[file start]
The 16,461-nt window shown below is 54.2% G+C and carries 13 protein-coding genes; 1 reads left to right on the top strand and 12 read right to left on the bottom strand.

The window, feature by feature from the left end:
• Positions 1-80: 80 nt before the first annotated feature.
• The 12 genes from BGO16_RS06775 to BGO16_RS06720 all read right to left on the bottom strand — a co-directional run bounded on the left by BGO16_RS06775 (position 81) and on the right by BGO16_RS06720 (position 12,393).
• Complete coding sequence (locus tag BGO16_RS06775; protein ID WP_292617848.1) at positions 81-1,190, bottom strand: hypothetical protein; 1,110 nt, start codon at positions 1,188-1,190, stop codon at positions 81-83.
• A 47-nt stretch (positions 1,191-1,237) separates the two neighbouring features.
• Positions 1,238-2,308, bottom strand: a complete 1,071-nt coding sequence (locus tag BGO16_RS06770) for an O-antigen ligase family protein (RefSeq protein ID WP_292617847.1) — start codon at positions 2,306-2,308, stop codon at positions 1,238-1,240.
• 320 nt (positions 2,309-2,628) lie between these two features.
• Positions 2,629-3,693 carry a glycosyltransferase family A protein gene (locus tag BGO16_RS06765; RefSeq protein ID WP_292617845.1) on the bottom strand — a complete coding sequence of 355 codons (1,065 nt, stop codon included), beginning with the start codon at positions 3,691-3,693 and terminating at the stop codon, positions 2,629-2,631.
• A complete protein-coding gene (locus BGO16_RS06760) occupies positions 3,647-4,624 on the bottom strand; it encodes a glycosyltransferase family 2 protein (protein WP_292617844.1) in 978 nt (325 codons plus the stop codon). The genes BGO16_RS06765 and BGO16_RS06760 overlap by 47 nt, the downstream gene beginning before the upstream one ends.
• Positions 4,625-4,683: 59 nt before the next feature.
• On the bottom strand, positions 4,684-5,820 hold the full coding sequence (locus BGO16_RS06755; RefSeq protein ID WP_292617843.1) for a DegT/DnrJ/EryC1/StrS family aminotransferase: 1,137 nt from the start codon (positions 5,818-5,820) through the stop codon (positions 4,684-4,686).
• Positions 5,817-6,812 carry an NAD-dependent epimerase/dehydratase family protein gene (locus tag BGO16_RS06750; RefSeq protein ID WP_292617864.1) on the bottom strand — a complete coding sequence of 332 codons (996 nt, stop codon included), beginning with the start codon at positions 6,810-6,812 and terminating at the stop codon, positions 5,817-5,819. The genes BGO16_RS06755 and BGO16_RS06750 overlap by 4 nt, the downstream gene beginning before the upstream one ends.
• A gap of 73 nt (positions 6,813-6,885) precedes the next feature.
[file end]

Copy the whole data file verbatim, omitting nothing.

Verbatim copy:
The 16,461-nt window shown below is 54.2% G+C and carries 13 protein-coding genes; 1 reads left to right on the top strand and 12 read right to left on the bottom strand.

The window, feature by feature from the left end:
• Positions 1-80: 80 nt before the first annotated feature.
• The 12 genes from BGO16_RS06775 to BGO16_RS06720 all read right to left on the bottom strand — a co-directional run bounded on the left by BGO16_RS06775 (position 81) and on the right by BGO16_RS06720 (position 12,393).
• Complete coding sequence (locus tag BGO16_RS06775; protein ID WP_292617848.1) at positions 81-1,190, bottom strand: hypothetical protein; 1,110 nt, start codon at positions 1,188-1,190, stop codon at positions 81-83.
• A 47-nt stretch (positions 1,191-1,237) separates the two neighbouring features.
• Positions 1,238-2,308, bottom strand: a complete 1,071-nt coding sequence (locus tag BGO16_RS06770) for an O-antigen ligase family protein (RefSeq protein ID WP_292617847.1) — start codon at positions 2,306-2,308, stop codon at positions 1,238-1,240.
• 320 nt (positions 2,309-2,628) lie between these two features.
• Positions 2,629-3,693 carry a glycosyltransferase family A protein gene (locus tag BGO16_RS06765; RefSeq protein ID WP_292617845.1) on the bottom strand — a complete coding sequence of 355 codons (1,065 nt, stop codon included), beginning with the start codon at positions 3,691-3,693 and terminating at the stop codon, positions 2,629-2,631.
• A complete protein-coding gene (locus BGO16_RS06760) occupies positions 3,647-4,624 on the bottom strand; it encodes a glycosyltransferase family 2 protein (protein WP_292617844.1) in 978 nt (325 codons plus the stop codon). The genes BGO16_RS06765 and BGO16_RS06760 overlap by 47 nt, the downstream gene beginning before the upstream one ends.
• Positions 4,625-4,683: 59 nt before the next feature.
• On the bottom strand, positions 4,684-5,820 hold the full coding sequence (locus BGO16_RS06755; RefSeq protein ID WP_292617843.1) for a DegT/DnrJ/EryC1/StrS family aminotransferase: 1,137 nt from the start codon (positions 5,818-5,820) through the stop codon (positions 4,684-4,686).
• Positions 5,817-6,812 carry an NAD-dependent epimerase/dehydratase family protein gene (locus tag BGO16_RS06750; RefSeq protein ID WP_292617864.1) on the bottom strand — a complete coding sequence of 332 codons (996 nt, stop codon included), beginning with the start codon at positions 6,810-6,812 and terminating at the stop codon, positions 5,817-5,819. The genes BGO16_RS06755 and BGO16_RS06750 overlap by 4 nt, the downstream gene beginning before the upstream one ends.
• A gap of 73 nt (positions 6,813-6,885) precedes the next feature.